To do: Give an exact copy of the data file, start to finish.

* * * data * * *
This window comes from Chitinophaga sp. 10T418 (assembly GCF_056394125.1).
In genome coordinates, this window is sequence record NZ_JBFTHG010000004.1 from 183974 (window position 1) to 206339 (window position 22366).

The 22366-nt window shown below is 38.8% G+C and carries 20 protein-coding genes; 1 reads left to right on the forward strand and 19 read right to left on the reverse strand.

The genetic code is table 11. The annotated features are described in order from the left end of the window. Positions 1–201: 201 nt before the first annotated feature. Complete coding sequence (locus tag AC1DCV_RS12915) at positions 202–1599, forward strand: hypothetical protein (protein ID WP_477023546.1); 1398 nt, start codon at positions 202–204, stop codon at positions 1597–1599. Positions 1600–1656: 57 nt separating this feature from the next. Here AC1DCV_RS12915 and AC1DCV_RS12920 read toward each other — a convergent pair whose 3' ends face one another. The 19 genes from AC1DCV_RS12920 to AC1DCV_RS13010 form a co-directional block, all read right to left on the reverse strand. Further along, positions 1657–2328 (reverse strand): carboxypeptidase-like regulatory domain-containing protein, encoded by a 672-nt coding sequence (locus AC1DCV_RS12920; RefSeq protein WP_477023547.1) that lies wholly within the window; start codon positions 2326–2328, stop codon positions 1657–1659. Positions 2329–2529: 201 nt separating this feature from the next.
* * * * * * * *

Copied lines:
This window comes from Chitinophaga sp. 10T418 (assembly GCF_056394125.1).
In genome coordinates, this window is sequence record NZ_JBFTHG010000004.1 from 183974 (window position 1) to 206339 (window position 22366).

The 22366-nt window shown below is 38.8% G+C and carries 20 protein-coding genes; 1 reads left to right on the forward strand and 19 read right to left on the reverse strand.

The genetic code is table 11. The annotated features are described in order from the left end of the window. Positions 1–201: 201 nt before the first annotated feature. Complete coding sequence (locus tag AC1DCV_RS12915) at positions 202–1599, forward strand: hypothetical protein (protein ID WP_477023546.1); 1398 nt, start codon at positions 202–204, stop codon at positions 1597–1599. Positions 1600–1656: 57 nt separating this feature from the next. Here AC1DCV_RS12915 and AC1DCV_RS12920 read toward each other — a convergent pair whose 3' ends face one another. The 19 genes from AC1DCV_RS12920 to AC1DCV_RS13010 form a co-directional block, all read right to left on the reverse strand. Further along, positions 1657–2328 (reverse strand): carboxypeptidase-like regulatory domain-containing protein, encoded by a 672-nt coding sequence (locus AC1DCV_RS12920; RefSeq protein WP_477023547.1) that lies wholly within the window; start codon positions 2326–2328, stop codon positions 1657–1659. Positions 2329–2529: 201 nt separating this feature from the next.